A typical scene identifier for us is something like “35B-01” 35 signifies the scene, “B” signifies the shot and “01” signifies the take.

The way that HBO structured things on Sharp Objects was more by setup, so it was a much more fluid way of shooting. It would be like “Episode 1, setup 32, take one, two, three, four, five.” But each of those takes individually was more like a setup and less like a take itself. A lot of the takes were 20 minutes long, 15 minutes long, where they would come in, reset the actors, reset the shot, that kind of thing.

In addition to that, there was a specific naming convention and a lot of specific metadata requirements required by the editors. For example, the aforementioned WAV track names. There are a lot of ways to process dailies, but most software doesn’t provide the same kind of flexibility with metadata as Scratch.

For this show it was these sorts of things, as well as very specific LTO naming conventions and structure, which took a lot of effort on our part to get used to. Typically, with a smaller production or smaller movie, the LTO backups they require are basically just to make sure that the footage is placed somewhere other than our hard drives, so we can store it for a long period of time. But with HBO, very specific manifests are required with naming conventions on each tape as well as episode numbers, scene and take info, which is designed to make it easier for un-archiving footage later for restoration, or for use in later seasons of a show. Without that metadata, it becomes a much more labor-intensive job to track down specific shots and scenes.

HBO also requires us to use multiple LTO brands in case one brand suddenly ceases to support the medium, or if a company goes under, they can un-archive the footage 30 years from now. I think a lot of the companies are starting to move toward future-proofing their footage in case you need to go back and remaster it.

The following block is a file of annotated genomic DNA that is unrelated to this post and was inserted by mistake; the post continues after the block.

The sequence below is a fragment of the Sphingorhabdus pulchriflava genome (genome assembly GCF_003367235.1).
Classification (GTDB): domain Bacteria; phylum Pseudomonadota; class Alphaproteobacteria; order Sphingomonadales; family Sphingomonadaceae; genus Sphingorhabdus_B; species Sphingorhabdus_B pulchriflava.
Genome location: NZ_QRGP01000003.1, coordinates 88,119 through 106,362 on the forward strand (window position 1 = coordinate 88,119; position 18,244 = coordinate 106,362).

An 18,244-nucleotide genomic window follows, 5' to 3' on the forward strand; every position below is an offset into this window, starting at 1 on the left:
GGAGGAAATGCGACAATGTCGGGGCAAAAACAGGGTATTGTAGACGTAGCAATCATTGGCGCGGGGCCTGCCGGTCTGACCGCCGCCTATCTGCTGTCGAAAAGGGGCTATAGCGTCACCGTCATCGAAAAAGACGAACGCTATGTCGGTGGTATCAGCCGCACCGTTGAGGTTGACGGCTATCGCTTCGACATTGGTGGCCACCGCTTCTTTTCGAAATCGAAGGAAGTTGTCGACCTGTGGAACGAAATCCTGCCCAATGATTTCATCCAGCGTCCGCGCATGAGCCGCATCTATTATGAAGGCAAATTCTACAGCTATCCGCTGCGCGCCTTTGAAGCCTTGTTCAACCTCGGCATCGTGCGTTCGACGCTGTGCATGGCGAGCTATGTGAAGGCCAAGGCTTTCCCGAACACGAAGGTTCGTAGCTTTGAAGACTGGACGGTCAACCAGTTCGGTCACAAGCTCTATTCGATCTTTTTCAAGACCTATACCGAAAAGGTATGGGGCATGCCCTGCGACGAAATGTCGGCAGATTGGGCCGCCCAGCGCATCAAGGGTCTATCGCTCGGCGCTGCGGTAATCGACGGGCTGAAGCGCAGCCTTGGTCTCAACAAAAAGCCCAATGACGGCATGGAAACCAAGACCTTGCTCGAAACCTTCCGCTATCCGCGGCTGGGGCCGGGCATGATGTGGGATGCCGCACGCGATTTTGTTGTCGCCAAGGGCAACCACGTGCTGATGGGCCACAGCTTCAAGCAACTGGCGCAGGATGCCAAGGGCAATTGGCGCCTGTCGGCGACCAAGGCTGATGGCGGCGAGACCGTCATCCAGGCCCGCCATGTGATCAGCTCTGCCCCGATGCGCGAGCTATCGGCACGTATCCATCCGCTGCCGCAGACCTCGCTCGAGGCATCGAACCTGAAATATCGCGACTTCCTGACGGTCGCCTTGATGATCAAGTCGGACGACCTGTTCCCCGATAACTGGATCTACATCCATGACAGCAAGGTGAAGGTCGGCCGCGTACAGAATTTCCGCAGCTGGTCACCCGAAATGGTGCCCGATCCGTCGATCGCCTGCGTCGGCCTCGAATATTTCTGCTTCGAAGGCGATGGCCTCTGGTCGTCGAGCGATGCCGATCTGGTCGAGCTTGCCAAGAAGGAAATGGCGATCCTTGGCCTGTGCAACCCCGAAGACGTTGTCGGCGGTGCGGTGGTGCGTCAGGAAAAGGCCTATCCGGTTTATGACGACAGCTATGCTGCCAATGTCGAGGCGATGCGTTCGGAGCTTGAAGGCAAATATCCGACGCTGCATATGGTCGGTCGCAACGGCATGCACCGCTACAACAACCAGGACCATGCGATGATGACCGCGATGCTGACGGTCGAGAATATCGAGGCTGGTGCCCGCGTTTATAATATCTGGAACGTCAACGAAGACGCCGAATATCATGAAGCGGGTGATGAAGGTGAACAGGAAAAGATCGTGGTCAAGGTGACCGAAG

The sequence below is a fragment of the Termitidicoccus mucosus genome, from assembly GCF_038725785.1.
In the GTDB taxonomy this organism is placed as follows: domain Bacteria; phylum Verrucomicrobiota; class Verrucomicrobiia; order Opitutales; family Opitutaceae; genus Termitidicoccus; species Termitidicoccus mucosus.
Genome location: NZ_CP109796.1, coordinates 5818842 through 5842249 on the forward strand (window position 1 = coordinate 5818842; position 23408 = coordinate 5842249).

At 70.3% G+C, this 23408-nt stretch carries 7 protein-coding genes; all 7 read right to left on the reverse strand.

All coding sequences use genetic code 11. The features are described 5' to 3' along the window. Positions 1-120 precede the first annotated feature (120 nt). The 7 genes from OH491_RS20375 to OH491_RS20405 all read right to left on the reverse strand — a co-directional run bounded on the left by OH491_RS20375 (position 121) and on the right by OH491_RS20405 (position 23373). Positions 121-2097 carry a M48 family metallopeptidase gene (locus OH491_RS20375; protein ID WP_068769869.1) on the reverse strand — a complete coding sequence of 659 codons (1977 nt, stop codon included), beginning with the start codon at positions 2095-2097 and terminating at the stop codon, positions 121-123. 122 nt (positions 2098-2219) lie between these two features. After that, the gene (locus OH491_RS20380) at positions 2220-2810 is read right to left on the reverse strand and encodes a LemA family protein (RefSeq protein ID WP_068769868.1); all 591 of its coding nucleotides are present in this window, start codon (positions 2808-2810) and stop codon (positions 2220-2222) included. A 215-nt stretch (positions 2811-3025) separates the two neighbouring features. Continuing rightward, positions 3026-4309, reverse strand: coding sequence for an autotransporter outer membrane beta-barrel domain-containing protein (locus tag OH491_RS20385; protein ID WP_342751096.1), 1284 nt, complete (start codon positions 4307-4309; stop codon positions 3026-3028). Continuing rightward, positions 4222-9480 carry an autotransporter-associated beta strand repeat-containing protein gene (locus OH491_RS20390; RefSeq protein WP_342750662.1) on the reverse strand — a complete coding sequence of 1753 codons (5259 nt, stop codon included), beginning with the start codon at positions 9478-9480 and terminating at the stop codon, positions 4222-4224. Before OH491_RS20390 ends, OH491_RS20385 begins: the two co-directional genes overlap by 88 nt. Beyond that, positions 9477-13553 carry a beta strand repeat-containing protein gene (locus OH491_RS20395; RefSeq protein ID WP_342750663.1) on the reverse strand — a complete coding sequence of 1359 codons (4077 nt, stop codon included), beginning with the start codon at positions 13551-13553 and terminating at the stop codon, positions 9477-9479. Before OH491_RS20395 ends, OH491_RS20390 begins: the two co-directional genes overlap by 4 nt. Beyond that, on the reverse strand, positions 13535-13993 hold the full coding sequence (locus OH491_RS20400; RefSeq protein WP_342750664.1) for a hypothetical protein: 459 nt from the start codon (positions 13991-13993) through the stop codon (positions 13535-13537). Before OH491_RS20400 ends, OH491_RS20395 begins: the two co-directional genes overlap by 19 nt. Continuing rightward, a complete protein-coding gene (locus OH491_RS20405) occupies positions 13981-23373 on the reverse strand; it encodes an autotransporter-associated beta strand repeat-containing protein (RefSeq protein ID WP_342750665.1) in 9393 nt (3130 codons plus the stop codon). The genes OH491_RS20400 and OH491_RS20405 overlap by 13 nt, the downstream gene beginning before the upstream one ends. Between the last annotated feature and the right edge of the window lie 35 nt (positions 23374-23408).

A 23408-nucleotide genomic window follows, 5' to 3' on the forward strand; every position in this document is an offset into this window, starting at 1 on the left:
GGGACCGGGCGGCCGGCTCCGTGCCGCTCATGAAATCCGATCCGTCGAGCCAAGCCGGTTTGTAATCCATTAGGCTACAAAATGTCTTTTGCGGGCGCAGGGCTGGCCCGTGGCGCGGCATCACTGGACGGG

Does that make your job harder? Easier?
It makes it harder in some ways, and easier in others. Harder because there is a lot of material being generated. I think the total count for the show was something like 120TB of footage, which is not an excessive amount for a show this big, but it’s definitely a lot of data to manage over the course of a show.

Could name some of the tools that you used?
As I mentioned, the heartbeat of all our dailies workflows is Scratch. I really love Scratch for three reasons. First, I can use it to do fully color graded, fully animated dailies with power windows, ramping curves — everything. Second, it handles metadata very well. This was crucial for Sharp Objects. And finally, it’s pretty affordable.

Beyond Scratch, the software that we tend to use most for copying footage is Silverstack. We use that for transferring files to and from the RAID to make sure everything’s verified. We use Scratch for processing the footage; that’s sort of the big nexus of everything. We use YoYottaID for LTO creations; that’s what HBO suggests we use to handle their specific LTO requirements. One of the things I love is the ability to export ALEs directly out of Scratch and into YoYattID. This saves us time and errors. We use Aspera for transferring files back and forth between HBO and ourselves. We use Pix for web daily distributions. Pix access was specifically provided to us by HBO.

Hardware wise, we’re mostly working on either Mac Pros or Silverdraft Demon PCs for dailies. We used to use mostly Mac Pros, but we find that they aren’t quite robust enough for larger projects, though they can be useful for mid-range or smaller jobs.

We typically use Flanders monitors for our on-set grading, but we’ve also used Sony’s and JVC’s, depending on the budget level and what’s available on hand. We tend to use the G-Speed Shuttle XLs for the main on-set RAIDs, and we like to use OWC Thunderbays or Areca thunderbolt RAIDS for our transfer drives.

What haven’t I asked that is important?
For me it’s important to have tools, operators and infrastructure that are reliable so we can generate trust with our clients. Trust is the biggest thing for me, and the reason we vetted all the software… we know what works. We know it does what we need it to do to be flexible for everybody’s needs. It’s really about just showing the clients that we’ve got their back.